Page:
In dogs with open fractures, noticeable granulation seen on day 3 along with exudation from periphery of wound which treated with anti-inflammatory and antibiotics. The gradual rise in granulation cover the bones and marked wound contraction seen (Fig 1B) on day 7-10. In cases of fractures healing noticed within twenty five days. The wounds were completely healed within 28 to 35 days in all cases. In otherdogs granulation was started from second day, on fifth day there was marked granulation and significant wound contractions seen in all cases (Fig 2B). The epithelisation was significantly noticed in wounds treated with PRP. The PRP treatment was repeated at week interval up to second repetition. In dogs with wounds on digital region there were mild over granulation seen which interfere in skin healing (Fig 3B to 6B). So further PRP treatment was not given. In these cases, the skin separated from underlying granulating tissue carried every three days to enhance skin regeneration while the wound and the complete healing seen on day 20 to day 35 according to size of wound and gap between skin edges (Fig 1C to Fig 6C). In dogs with wounds other than limbs does not required separation of skin and wound heals completely within day 18 to day 21 (Fig 7B and 7C). In dogs with fracture PRP also helps to heal the fractures. In case of goats and horse similar healing pattern was seen and wounds heal within fifteen days (Fig 8B and 8C). In cat after PRP treatment granulation was not marked as in dogs and goats on next day. There was mild granulation seen on day 5. The granulation and wound contraction were not satisfactory in this cat and it was died due to automobile accident so further observations were not possible. In horse on next day marked granulation seen thus, suturing of muscles tissue and skin planned three days after PRP treatment. These wounds treated as routine wound management till healing and it was healed completely within fifteen days of PRP.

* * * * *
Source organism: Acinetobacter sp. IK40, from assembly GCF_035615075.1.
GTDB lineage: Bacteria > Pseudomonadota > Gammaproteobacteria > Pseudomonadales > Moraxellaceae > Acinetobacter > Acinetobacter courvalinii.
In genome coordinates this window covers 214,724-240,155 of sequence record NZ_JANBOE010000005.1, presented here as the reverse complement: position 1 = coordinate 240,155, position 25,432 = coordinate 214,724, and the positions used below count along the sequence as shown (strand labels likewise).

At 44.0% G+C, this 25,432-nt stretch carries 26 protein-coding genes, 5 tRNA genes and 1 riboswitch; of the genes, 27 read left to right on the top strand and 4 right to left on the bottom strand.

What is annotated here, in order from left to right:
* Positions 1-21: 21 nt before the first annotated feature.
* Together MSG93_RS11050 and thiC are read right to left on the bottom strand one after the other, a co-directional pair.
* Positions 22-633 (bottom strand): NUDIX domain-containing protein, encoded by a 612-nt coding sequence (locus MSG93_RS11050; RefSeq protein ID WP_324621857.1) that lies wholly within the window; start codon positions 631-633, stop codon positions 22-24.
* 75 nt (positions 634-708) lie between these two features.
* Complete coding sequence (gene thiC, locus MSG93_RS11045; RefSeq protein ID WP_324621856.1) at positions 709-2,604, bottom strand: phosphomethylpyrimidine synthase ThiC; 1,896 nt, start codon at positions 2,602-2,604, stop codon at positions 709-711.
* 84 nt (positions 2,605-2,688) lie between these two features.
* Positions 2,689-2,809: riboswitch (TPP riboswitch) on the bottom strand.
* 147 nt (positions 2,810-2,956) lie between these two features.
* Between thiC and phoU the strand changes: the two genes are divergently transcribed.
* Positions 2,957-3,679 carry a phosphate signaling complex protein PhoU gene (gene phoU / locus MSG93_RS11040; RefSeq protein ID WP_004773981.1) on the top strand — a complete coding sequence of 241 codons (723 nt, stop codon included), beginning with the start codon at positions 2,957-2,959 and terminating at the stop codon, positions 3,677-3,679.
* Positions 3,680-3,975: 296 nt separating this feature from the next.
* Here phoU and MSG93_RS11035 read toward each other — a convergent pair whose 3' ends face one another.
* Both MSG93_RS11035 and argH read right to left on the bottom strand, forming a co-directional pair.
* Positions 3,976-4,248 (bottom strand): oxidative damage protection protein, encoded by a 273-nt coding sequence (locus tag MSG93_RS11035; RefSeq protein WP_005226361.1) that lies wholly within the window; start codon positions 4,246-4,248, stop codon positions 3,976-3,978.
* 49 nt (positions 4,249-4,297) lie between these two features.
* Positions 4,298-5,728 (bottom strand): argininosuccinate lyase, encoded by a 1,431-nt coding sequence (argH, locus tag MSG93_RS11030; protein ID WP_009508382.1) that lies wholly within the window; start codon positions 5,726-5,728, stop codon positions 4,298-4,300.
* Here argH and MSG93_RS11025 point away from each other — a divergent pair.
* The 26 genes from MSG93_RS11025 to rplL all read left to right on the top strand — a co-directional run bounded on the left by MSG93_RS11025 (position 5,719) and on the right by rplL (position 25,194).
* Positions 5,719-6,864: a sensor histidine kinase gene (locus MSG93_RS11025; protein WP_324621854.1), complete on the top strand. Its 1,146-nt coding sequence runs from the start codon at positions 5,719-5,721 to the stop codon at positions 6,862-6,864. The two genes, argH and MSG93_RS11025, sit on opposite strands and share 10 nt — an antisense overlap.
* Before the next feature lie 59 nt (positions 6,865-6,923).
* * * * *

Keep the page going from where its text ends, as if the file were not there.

Fig 8: (A) Chronic maggoted wound on limb (B) Granulation and wound contraction on day 7th. (C) Complete wound healing on day 15th.